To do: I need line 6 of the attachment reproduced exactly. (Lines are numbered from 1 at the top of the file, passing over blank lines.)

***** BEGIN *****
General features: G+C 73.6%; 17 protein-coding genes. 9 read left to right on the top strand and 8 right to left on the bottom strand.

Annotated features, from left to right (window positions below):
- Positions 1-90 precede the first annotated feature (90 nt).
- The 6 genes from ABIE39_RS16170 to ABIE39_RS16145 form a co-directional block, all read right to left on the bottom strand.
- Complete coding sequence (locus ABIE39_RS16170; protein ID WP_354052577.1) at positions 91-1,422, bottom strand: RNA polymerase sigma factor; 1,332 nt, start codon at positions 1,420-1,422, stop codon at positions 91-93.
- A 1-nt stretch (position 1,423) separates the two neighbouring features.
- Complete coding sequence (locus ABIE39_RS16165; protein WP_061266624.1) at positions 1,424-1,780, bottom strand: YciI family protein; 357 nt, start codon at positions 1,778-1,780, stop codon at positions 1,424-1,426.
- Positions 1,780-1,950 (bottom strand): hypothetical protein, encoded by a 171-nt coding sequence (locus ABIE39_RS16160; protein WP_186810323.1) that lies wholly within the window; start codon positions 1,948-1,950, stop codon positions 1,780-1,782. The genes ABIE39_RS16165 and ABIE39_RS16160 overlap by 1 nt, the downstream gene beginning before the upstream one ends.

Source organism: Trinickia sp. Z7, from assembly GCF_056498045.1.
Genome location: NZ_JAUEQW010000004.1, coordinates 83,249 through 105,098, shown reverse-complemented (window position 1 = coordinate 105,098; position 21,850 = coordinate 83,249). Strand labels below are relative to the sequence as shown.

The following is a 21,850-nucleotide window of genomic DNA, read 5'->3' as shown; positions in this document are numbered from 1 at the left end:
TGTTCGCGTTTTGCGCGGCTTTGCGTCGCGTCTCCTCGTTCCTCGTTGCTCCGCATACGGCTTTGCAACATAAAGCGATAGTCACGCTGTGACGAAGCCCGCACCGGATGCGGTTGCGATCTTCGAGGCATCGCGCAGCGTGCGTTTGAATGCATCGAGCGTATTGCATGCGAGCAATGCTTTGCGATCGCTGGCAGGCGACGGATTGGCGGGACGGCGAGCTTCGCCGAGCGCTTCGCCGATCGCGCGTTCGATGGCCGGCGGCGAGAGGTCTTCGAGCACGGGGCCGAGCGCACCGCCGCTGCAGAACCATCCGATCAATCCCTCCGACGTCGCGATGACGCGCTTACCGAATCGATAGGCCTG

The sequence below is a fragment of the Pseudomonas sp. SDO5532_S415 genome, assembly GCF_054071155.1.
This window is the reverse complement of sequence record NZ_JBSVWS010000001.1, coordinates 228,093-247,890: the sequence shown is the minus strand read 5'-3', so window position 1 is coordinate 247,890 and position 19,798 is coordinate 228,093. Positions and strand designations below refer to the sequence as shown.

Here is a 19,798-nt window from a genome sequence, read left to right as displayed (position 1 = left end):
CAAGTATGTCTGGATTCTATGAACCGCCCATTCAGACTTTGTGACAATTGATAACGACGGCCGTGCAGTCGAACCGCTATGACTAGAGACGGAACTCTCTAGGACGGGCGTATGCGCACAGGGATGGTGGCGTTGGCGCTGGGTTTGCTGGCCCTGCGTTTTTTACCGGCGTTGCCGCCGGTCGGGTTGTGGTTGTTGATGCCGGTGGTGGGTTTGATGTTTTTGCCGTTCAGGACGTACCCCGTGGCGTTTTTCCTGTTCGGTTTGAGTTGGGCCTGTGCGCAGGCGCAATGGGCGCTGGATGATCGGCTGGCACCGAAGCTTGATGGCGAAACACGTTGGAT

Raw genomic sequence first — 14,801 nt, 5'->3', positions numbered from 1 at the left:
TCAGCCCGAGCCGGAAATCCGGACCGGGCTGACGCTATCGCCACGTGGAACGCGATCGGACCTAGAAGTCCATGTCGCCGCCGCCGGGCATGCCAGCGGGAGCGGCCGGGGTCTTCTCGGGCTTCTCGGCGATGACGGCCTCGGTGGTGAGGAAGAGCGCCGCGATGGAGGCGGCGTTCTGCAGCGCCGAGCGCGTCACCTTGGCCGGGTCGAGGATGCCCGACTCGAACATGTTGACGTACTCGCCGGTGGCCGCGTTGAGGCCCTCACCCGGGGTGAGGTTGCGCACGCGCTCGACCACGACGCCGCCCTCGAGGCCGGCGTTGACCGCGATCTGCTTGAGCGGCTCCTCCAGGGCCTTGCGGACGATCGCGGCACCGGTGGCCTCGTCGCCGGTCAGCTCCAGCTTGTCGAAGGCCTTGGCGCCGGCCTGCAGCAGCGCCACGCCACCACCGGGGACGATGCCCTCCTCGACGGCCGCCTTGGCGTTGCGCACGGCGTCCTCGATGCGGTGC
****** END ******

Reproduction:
- A 1-nt stretch (position 1,423) separates the two neighbouring features.